Metro Parent Top Teacher Awards 2013
It's our annual tribute to five outstanding educators in metro Detroit. See how they bring Spanish, math, the library, compassion and kindergarten to life.
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Nan Sabella, Sixth Grade Teacher, Parcells Middle School, Grosse Pointe Woods
When Nan Sabella, a sixth grade English teacher at Parcells Middle School in Grosse Pointe Woods, noticed that one of her students was becoming more withdrawn, she became concerned. "Normally, Owen is a very happy child, always smiling and raising his hand to participate," Sabella says.
But then, his answers in class became shorter and less frequent. She tried to draw him into classroom discussions and would even stop by the lunchroom to check in on him. During her lunch with other team teachers, she asked if anyone else had noticed that Owen's behavior had changed. "I'm a big believer in team work – I don't think teaching is a solo sport." After consulting with the other teachers, Sabella made a call to Owen's mother.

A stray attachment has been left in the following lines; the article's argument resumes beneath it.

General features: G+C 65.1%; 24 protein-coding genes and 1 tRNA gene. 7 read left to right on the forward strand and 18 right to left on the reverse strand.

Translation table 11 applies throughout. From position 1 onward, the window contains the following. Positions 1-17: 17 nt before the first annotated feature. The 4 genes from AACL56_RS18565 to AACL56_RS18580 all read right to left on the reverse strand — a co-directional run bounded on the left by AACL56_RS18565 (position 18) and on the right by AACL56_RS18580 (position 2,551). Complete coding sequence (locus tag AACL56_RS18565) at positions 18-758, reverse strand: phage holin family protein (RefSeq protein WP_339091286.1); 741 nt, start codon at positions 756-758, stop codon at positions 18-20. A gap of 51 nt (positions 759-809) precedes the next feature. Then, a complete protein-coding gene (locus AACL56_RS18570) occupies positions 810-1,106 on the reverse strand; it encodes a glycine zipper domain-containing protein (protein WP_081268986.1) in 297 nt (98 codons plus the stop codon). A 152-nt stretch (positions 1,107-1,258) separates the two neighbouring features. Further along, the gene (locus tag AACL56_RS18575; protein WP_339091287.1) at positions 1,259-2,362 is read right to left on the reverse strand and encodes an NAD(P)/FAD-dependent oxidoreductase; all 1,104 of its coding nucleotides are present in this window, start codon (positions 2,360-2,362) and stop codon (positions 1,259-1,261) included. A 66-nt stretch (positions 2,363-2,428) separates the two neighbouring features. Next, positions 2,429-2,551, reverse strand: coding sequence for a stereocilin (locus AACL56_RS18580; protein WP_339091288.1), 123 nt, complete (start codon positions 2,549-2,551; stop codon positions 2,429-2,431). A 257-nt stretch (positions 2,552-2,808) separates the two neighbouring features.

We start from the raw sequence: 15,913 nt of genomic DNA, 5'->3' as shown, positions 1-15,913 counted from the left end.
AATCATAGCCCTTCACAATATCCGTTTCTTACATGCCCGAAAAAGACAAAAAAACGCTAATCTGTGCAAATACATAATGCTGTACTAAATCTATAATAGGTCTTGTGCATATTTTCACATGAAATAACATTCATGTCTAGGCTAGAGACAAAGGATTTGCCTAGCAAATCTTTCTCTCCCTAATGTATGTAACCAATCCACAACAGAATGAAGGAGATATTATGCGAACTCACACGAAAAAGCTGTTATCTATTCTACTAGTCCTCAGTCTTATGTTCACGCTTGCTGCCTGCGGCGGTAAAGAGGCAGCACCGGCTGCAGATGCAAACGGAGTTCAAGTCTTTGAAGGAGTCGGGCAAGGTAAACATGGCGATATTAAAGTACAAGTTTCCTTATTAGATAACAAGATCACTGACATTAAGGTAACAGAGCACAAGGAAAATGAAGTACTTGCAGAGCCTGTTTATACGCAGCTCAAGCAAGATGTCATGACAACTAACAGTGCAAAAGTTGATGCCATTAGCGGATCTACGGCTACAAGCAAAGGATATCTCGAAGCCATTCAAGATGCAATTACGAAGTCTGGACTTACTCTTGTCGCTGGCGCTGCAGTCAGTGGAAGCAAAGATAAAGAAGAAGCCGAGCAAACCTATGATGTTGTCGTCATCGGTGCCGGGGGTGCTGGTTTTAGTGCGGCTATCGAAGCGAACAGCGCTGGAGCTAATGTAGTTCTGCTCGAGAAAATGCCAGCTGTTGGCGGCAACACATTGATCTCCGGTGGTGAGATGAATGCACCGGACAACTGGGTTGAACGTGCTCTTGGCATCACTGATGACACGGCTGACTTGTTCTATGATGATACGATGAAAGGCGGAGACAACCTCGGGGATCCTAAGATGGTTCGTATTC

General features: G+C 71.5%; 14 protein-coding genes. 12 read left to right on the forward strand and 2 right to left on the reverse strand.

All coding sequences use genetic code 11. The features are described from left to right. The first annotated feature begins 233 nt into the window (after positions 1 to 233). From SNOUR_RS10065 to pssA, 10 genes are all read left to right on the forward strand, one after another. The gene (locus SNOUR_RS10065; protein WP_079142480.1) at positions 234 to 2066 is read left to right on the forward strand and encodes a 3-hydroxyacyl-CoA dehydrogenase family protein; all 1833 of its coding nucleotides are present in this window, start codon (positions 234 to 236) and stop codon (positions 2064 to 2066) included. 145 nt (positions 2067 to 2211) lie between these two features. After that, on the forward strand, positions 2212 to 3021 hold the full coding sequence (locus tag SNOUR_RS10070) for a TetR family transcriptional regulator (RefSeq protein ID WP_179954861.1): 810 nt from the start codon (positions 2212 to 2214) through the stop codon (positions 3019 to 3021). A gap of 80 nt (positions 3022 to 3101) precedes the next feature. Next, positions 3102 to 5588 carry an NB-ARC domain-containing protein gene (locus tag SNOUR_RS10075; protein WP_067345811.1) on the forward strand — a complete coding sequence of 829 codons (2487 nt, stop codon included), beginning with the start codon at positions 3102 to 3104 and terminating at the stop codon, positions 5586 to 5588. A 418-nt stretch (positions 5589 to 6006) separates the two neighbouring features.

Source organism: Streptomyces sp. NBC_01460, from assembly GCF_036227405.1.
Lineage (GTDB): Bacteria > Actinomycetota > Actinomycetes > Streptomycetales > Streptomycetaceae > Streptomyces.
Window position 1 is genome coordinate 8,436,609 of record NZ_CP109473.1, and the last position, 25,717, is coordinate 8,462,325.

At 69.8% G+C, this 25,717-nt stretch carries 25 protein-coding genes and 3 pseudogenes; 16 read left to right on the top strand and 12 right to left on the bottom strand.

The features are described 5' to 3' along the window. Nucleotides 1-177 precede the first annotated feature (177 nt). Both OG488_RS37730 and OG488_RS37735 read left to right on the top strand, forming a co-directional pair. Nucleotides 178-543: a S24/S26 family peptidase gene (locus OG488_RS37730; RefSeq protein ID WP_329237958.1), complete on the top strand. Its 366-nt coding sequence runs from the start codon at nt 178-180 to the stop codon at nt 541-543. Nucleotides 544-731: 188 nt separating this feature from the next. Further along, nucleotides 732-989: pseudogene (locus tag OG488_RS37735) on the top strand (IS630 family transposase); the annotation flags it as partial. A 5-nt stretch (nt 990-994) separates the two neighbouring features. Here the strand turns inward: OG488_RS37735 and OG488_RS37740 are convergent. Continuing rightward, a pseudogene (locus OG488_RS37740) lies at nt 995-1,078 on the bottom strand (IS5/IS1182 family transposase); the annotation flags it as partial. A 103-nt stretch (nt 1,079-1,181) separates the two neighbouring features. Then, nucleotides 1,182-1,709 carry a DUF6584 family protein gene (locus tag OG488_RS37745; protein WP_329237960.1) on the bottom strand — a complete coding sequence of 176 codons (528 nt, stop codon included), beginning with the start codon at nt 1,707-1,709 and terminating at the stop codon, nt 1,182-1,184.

"Mrs. Sabella called me and said something is going on – Owen's grades are starting to fall, and he's not the same happy kid in the classroom," explains Judy Gafa, Owen's mother (he's now an eighth-grader). The call reaffirmed to Gafa that something was wrong; She had been wondering whether her son's change in attitude was just normal teenage behavior or something more. Sabella then talked to Owen and he confided in her that he was being bullied at school, so she took action and worked with other school staffers to help resolve the situation.
"I teach children first, and I teach English second," says Sabella. "When kids feel safe and they're happy, they learn faster, deeper and tend to retain it more. If there's something going on that's distracting them, it's more important to take care of that first and then go back to the curriculum."
Sabella, who laughs easily and brags about the paint job in her classroom – "it's the officially-licensed Spartan green" – says she couldn't do her job without the support of the rest of the teachers and administrators at the school.
But it's been Sabella's support that has made all the difference for one former sixth grader – and no doubt countless others. "Owen felt like he had another adult he could go to at the school, if he needed to," says Gafa. "His attitude and demeanor – well, he just became so much less troubled, like a weight had been lifted off his shoulders" after Sabella helped him.
"She just went way beyond the norm, and I'm sure it's not just with my child. She has something like five classes coming in to her classroom each day, but she still recognizes each student as an individual."